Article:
Tuesday, March 25, 2008

The Failure of the Surge

There seems to be more media reports coming out of Iraq about how things are 'turning the corner' or somehow getting better - 'better' being 'lass that loads of people are dying each day'. The problem is that it seems the U$ forces have re-classified how they count their dead and wounded, the Iraqi government also does not count the dead and it is still too dangerous for reporters not surrounded by armed brigades to see what is really going on. But this excellent article tries to get to the root of the matter;

In entering these strongholds, the U.S. military won tactical victories, chasing surviving militia members off the streets or even out of neighborhoods, which, without their local police and defense forces, were suddenly vulnerable to sectarian attack.

This vulnerability was all-too-vividly illustrated in Sadr City, the stronghold of the Sadrist movement. As the home base of the Mahdi Army, this city-within-a-city had not experienced a car bomb attack in two years until American troops sealed it off, set up check points at key entrance and exit points, and began patrols aimed at hunting down Mahdi Army leaders they suspected of participating in death squads and of kidnapping an American soldier. Local residents told New York Times reporter Sabrina Tavernise that the operation had "forced Mahdi Army members who were patrolling the streets to vanish." Soon after, the first car bombs were detonated.

The violence reached a crescendo in November 2006, when a coordinated set of five car bombs killed at least 215 and wounded 257. Qusai Abdul-Wahab, a Sadrist member of parliament, spoke for many residents of the community when he told the Associated Press that the "occupation forces are fully responsible for these acts."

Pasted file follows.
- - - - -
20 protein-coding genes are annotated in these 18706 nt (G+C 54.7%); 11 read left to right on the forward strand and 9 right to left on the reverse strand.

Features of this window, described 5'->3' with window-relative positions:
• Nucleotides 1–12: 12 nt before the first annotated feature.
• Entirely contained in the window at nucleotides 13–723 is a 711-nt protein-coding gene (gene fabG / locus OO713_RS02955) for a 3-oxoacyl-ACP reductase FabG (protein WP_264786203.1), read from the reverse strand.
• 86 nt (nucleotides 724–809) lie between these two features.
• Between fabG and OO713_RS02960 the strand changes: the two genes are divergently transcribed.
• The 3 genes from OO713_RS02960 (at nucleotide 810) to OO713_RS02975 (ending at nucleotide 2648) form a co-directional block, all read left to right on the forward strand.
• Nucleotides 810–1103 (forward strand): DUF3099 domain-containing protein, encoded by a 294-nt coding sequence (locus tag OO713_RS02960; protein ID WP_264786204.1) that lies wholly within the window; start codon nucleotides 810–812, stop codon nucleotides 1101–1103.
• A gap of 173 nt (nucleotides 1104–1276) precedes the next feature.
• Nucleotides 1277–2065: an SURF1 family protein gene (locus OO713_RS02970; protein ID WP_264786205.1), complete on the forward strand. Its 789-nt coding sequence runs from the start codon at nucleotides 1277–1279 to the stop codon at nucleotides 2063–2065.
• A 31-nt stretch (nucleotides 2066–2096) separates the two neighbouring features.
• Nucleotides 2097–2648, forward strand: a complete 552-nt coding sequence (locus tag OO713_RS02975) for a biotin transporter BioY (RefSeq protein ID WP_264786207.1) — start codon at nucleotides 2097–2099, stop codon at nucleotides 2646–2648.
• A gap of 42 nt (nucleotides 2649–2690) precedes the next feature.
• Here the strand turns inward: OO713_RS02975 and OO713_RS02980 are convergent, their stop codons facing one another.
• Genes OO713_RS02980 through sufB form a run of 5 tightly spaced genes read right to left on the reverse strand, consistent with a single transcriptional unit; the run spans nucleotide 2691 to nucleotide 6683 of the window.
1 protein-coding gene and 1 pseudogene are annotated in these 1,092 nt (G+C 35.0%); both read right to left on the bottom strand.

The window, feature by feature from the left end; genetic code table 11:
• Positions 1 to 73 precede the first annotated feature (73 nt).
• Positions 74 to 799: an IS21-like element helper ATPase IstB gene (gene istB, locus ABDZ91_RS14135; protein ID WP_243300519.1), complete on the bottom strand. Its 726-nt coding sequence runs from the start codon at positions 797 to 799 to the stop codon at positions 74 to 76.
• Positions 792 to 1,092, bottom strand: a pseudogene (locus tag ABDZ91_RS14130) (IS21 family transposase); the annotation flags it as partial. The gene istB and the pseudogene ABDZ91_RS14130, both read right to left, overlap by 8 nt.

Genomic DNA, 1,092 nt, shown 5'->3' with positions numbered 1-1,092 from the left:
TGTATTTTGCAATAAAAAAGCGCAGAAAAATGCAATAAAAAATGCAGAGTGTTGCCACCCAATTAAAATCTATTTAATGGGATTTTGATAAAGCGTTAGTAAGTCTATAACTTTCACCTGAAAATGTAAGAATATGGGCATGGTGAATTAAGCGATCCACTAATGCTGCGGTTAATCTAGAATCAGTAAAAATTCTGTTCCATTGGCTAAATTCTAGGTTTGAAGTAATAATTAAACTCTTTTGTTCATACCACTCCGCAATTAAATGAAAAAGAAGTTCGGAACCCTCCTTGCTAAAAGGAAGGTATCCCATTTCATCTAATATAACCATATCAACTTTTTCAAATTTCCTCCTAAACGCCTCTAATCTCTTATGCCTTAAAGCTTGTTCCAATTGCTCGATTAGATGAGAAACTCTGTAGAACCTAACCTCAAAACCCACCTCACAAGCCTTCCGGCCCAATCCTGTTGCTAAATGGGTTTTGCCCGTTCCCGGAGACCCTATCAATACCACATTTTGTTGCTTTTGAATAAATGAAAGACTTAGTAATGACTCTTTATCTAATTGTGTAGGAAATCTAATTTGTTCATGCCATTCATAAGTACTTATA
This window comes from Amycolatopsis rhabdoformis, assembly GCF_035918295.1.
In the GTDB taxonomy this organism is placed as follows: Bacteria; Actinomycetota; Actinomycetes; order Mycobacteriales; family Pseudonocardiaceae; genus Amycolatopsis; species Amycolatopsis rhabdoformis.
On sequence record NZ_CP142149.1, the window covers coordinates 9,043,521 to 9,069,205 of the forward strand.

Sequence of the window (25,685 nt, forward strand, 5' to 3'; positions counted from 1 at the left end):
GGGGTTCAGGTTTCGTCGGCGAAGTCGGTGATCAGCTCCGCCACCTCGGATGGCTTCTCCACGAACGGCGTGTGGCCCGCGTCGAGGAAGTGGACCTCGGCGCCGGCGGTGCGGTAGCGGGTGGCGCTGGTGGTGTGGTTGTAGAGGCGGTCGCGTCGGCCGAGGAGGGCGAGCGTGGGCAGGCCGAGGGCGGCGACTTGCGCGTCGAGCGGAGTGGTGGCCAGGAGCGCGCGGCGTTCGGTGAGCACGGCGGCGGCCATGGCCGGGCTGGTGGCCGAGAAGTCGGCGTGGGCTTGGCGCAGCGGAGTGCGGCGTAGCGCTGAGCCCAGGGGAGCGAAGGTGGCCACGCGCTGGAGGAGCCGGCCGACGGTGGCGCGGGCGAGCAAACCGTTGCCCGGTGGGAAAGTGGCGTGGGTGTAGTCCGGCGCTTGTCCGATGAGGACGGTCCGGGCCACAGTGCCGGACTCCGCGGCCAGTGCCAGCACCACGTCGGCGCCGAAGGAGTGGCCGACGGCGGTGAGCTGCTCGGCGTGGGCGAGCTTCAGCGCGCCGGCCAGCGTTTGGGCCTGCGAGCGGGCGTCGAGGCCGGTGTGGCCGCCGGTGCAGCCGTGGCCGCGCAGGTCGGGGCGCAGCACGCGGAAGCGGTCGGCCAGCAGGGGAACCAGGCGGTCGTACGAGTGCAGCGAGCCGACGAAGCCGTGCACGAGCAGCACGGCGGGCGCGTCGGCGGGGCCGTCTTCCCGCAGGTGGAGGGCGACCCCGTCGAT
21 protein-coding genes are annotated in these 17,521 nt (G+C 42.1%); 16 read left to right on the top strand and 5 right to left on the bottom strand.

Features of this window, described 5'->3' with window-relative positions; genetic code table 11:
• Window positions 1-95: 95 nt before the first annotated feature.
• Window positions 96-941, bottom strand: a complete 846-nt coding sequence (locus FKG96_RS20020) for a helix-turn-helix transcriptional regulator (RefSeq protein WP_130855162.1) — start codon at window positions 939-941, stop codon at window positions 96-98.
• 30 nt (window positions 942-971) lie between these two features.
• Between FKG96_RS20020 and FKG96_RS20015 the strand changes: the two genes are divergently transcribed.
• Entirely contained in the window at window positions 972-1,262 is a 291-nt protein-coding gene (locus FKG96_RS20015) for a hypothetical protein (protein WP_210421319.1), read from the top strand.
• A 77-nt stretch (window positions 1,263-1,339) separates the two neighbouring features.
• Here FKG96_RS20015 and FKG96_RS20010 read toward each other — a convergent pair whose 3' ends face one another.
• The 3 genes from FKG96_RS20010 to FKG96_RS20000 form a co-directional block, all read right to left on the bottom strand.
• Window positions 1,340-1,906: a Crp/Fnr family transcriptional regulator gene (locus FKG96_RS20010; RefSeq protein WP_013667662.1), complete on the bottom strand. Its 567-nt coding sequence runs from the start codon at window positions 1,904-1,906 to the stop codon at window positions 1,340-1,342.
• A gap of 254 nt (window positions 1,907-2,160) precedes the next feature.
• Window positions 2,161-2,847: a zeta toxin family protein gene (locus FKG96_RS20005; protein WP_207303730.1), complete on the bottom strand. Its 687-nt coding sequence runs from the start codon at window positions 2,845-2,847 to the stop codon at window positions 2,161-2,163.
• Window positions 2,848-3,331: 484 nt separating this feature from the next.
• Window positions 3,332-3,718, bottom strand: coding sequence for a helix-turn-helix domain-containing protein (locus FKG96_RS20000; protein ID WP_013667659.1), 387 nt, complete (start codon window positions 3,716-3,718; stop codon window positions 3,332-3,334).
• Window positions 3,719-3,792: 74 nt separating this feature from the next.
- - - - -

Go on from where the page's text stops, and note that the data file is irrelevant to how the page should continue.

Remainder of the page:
Such events generated immense bitterness among Shia, who took them as proof that the Americans and the Iraqi government were concerned only with attacking the Mahdis, not suppressing jihadist attacks. This encouraged their support of the death squads, which sought to exact retribution on the Sunni communities they believed were harboring the bombers.

Another quote;

As early as May of 2006, Nir Rosen, one of the most informed and insightful journalists writing about Iraq, presciently described the American military's unenviable position in this way: "[T]he American Army is lost in Iraq, as it has been since it arrived. Striking at Sunnis, striking at Shias, striking at mostly innocent people. Unable to distinguish between anybody, certainly unable to wield any power, except on the immediate street corner where it's located… [T]he Americans are just one more militia lost in the anarchy." This description was never truer than today in Baghdad.


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